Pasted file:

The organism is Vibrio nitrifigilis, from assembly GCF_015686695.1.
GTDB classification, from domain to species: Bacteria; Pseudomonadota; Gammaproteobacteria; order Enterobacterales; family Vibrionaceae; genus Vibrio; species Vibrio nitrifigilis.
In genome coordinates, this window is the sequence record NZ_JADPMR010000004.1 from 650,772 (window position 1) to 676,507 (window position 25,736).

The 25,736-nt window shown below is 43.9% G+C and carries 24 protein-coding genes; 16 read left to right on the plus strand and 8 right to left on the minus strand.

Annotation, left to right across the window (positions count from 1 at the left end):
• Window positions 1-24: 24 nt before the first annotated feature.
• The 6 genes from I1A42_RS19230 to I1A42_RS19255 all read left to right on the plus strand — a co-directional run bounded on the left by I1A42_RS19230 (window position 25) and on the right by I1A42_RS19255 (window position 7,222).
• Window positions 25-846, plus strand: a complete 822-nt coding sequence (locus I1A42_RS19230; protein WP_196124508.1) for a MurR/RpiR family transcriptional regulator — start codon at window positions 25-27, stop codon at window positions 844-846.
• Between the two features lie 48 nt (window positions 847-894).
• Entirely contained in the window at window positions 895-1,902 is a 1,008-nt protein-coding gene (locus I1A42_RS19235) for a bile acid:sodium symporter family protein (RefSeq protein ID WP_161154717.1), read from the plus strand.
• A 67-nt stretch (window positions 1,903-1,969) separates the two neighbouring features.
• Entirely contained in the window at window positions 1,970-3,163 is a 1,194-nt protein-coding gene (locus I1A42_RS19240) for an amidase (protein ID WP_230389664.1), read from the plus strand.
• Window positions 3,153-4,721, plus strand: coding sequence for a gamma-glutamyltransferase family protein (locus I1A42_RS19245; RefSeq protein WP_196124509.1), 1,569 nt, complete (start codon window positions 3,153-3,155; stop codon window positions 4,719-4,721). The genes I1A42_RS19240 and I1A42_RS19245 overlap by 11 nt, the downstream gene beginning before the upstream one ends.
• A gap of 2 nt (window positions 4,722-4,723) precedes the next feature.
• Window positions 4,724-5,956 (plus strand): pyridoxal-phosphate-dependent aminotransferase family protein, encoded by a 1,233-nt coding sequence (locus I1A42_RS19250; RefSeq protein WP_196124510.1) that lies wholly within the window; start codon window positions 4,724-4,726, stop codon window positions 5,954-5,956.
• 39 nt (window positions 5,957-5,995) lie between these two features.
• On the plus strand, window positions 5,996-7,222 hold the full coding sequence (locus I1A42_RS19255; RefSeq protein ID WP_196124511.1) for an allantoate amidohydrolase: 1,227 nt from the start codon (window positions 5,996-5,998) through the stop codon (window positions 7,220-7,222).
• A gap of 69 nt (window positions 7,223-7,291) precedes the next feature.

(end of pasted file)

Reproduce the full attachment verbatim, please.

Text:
The organism is Vibrio nitrifigilis, from assembly GCF_015686695.1.
GTDB classification, from domain to species: Bacteria; Pseudomonadota; Gammaproteobacteria; order Enterobacterales; family Vibrionaceae; genus Vibrio; species Vibrio nitrifigilis.
In genome coordinates, this window is the sequence record NZ_JADPMR010000004.1 from 650,772 (window position 1) to 676,507 (window position 25,736).

The 25,736-nt window shown below is 43.9% G+C and carries 24 protein-coding genes; 16 read left to right on the plus strand and 8 right to left on the minus strand.

Annotation, left to right across the window (positions count from 1 at the left end):
• Window positions 1-24: 24 nt before the first annotated feature.
• The 6 genes from I1A42_RS19230 to I1A42_RS19255 all read left to right on the plus strand — a co-directional run bounded on the left by I1A42_RS19230 (window position 25) and on the right by I1A42_RS19255 (window position 7,222).
• Window positions 25-846, plus strand: a complete 822-nt coding sequence (locus I1A42_RS19230; protein WP_196124508.1) for a MurR/RpiR family transcriptional regulator — start codon at window positions 25-27, stop codon at window positions 844-846.
• Between the two features lie 48 nt (window positions 847-894).
• Entirely contained in the window at window positions 895-1,902 is a 1,008-nt protein-coding gene (locus I1A42_RS19235) for a bile acid:sodium symporter family protein (RefSeq protein ID WP_161154717.1), read from the plus strand.
• A 67-nt stretch (window positions 1,903-1,969) separates the two neighbouring features.
• Entirely contained in the window at window positions 1,970-3,163 is a 1,194-nt protein-coding gene (locus I1A42_RS19240) for an amidase (protein ID WP_230389664.1), read from the plus strand.
• Window positions 3,153-4,721, plus strand: coding sequence for a gamma-glutamyltransferase family protein (locus I1A42_RS19245; RefSeq protein WP_196124509.1), 1,569 nt, complete (start codon window positions 3,153-3,155; stop codon window positions 4,719-4,721). The genes I1A42_RS19240 and I1A42_RS19245 overlap by 11 nt, the downstream gene beginning before the upstream one ends.
• A gap of 2 nt (window positions 4,722-4,723) precedes the next feature.
• Window positions 4,724-5,956 (plus strand): pyridoxal-phosphate-dependent aminotransferase family protein, encoded by a 1,233-nt coding sequence (locus I1A42_RS19250; RefSeq protein WP_196124510.1) that lies wholly within the window; start codon window positions 4,724-4,726, stop codon window positions 5,954-5,956.
• 39 nt (window positions 5,957-5,995) lie between these two features.
• On the plus strand, window positions 5,996-7,222 hold the full coding sequence (locus I1A42_RS19255; RefSeq protein ID WP_196124511.1) for an allantoate amidohydrolase: 1,227 nt from the start codon (window positions 5,996-5,998) through the stop codon (window positions 7,220-7,222).
• A gap of 69 nt (window positions 7,223-7,291) precedes the next feature.